Like it or not, every small business owner needs to deal with tax rules at some point, and the more successful you become, the more important it becomes to have good tax management strategies in place. In this article by guest writer Valerie Jocums we look at some of the basic tax concepts you need to understand when you do business in the United States.
There is nothing more exciting than when you decide to make the big leap and start your own business. You have been thinking about it for a long time, and now that you have decided, you want to jump right in. However, this is the time when you really need to stop and do more planning.
There are lists and lists about all the steps needed to start a business: from writing a business plan to organizing your marketing and social media to securing financing, and more. This article is going to discuss one of the less interesting, but nevertheless important, aspects of planning: taxes. Tax planning is something you need to consider before you even decide on a structure for your business. To make tax time easier in your new business, consider these three points:
The legal structure of your business will affect liability for the business debt, taxes, and organizational structure of the business. There are five main types of business structures: sole proprietor, partnership, limited liability company (LLC), S Corporation, or C Corporation.
Both sole proprietorship and partnerships have no business tax or liability. Both are passed through to the owner/partners, and they declare the taxes on their personal taxes. If there is any debt incurred, they are solely responsible for it.
An LLC is a hybrid structure that provides the owners the same type of liability afforded corporations, with the income taxation of a partnership. For federal taxes, the company is treated like a partnership (unless they elect to be treated like a corporation). The owners pay federal taxes for the company on their personal taxes. State tax laws may vary.
An S corporation is created by a state filing. It is a corporation filed with a special election with the IRS to be treated like a partnership or LLC for tax purposes. So, owners are not subject to corporate income tax. All income or loss is reported on their personal income taxes. However, their debt liability is assumed by the corporate entity.
A C Corporation is also created by a state filing. Because of its limited liability aspects, a C corporation might seem like the best option, however, you do have to consider the additional legal steps to incorporate and the double taxation of income. The corporation is subject to corporate income tax. The company income is taxed. Then any salaries and dividends paid to the owners are taxed on their personal taxes. So, in effect, there is double taxation if you are the only shareholder of the business. However, any liability incurred by the business is limited to business assets. Creditors cannot pursue the stockholders (owners) of the business for payment.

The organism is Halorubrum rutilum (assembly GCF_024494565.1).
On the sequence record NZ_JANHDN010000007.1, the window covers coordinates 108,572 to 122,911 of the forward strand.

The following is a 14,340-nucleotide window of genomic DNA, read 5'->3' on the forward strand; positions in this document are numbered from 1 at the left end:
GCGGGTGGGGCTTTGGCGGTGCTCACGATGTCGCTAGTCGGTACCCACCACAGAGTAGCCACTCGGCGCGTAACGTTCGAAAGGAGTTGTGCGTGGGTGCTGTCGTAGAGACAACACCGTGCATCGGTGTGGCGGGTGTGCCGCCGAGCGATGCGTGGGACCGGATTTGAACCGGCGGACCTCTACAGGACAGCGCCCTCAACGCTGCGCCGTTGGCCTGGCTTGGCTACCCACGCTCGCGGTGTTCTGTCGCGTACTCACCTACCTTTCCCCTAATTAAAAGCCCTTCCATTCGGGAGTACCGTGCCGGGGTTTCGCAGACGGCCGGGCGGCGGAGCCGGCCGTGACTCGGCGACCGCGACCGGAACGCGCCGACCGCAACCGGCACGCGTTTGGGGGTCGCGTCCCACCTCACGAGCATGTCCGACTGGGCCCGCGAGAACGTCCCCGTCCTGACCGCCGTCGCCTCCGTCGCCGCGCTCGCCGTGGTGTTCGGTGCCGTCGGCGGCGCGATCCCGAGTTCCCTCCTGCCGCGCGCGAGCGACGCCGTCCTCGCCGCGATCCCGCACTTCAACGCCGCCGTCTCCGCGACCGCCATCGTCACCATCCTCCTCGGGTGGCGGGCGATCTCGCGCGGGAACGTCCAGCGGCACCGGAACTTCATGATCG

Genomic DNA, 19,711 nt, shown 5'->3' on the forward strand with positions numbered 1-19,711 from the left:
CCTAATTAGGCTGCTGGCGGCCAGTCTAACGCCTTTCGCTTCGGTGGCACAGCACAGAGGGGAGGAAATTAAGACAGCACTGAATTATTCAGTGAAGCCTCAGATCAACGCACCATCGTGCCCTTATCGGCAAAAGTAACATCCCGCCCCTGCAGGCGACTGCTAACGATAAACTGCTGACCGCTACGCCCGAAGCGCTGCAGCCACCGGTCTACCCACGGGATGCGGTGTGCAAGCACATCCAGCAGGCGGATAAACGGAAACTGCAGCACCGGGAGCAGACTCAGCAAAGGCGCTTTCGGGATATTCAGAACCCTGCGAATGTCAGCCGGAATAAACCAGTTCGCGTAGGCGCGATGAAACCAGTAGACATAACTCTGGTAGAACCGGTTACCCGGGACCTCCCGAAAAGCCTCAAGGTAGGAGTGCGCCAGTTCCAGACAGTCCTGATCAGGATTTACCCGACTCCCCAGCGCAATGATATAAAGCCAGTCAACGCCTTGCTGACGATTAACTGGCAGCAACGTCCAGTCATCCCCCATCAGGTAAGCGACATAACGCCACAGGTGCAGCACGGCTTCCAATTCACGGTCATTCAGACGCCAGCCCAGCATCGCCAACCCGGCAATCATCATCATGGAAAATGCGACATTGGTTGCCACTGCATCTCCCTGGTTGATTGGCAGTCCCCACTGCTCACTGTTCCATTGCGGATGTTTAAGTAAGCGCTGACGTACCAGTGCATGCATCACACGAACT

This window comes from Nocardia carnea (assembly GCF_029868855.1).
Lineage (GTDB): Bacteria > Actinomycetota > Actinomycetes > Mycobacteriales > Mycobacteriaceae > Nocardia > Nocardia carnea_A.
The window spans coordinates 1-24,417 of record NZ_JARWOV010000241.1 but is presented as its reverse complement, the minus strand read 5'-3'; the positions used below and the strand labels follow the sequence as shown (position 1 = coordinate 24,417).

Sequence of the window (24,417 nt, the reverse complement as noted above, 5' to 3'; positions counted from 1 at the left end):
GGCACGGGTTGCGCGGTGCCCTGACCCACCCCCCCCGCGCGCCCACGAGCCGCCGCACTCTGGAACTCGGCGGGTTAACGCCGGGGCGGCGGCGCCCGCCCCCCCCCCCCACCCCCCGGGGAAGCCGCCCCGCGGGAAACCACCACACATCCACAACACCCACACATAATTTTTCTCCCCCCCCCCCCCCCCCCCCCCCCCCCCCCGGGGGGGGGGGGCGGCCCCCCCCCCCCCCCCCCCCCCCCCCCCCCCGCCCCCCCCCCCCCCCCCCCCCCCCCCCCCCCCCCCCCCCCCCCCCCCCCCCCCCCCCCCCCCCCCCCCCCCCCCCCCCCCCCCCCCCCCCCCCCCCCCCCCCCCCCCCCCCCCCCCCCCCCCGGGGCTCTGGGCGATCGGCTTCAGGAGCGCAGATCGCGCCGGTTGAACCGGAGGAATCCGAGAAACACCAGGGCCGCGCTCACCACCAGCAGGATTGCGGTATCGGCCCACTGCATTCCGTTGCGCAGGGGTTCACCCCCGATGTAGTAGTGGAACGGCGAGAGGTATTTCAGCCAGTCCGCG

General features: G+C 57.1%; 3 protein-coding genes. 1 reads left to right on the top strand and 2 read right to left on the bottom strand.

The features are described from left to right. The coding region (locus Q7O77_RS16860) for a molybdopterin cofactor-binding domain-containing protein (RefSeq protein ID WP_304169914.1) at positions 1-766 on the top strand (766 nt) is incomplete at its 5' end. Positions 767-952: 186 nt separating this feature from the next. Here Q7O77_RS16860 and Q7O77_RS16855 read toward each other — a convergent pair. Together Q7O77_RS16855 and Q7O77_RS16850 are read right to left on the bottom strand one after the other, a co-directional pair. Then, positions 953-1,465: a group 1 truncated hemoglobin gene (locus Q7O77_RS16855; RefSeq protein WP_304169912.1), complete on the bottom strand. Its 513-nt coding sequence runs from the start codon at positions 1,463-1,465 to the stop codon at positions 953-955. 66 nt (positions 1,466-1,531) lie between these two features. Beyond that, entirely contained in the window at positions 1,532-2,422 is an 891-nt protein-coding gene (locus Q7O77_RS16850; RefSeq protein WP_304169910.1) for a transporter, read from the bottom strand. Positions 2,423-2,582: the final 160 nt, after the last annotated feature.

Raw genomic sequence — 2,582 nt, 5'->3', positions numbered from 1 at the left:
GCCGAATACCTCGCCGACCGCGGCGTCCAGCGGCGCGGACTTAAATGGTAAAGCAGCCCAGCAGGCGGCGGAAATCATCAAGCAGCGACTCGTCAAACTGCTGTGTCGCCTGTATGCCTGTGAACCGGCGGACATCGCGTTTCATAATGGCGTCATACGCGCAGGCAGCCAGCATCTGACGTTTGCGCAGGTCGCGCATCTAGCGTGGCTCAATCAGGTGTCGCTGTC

Payroll is an important part of any business, even if you are the only employee. If you are the only employee in a sole proprietorship, you have to pay self-employment tax, which covers the FICA contributions for business and employee. It’s not too hard to figure out, but you still have to file all the corrects forms. These taxes usually must be filed quarterly.
Once you start adding employees, payroll and taxes become more complex. Not only do you have to withhold federal income tax and the employee FICA contributions, you also have withhold any applicable state, city, or county income tax. You also have to remember to pay the employer contribution for FICA. This money has to be set aside for payment to the IRS, and then paid on a schedule you determine at the beginning of each calendar year. Then at the end of the year, there is a fair amount of paperwork to prepare employee W-2 forms. Increasingly, employees also want to have paperless paychecks, which is not necessarily harder to do, but there are specific laws pertaining to it that you might need to consider.
Records and Procedures
Tax law changes yearly. Your business changes almost daily. If you want to take advantage of all possible deductions, you need to plan ahead. If you stay organized on a daily basis, you will be in a position to make changes and adjustments if needed.
Document everything. Not only will you need records for any deductions you claim, but if for any reason a deduction is questioned, clear, complete records will establish your credibility. From the very beginning, establish a procedure for tracking all income and expenses. Use whatever tools work best for you, whether it’s an app on your phone, entry into accounting software, or a manual file system.
Plan ahead and set a schedule for paying all taxes when necessary, e.g. quarterly self-employment taxes.
Read up on the current tax laws and changes to allowable deductions. Staying informed is your best defense against errors.
Finally, seek the advice of a professional. Unless your business is tax accounting, it will be hard to know everything. A professional can help you get setup, explain any new rules, and help with filing questions.
Taxes are the non-glamorous part of owning your own business, but necessary. By planning for them, from the very beginning, you can make them taking care of them (if not paying them), as painless as possible. It might also help you save as much money as possible.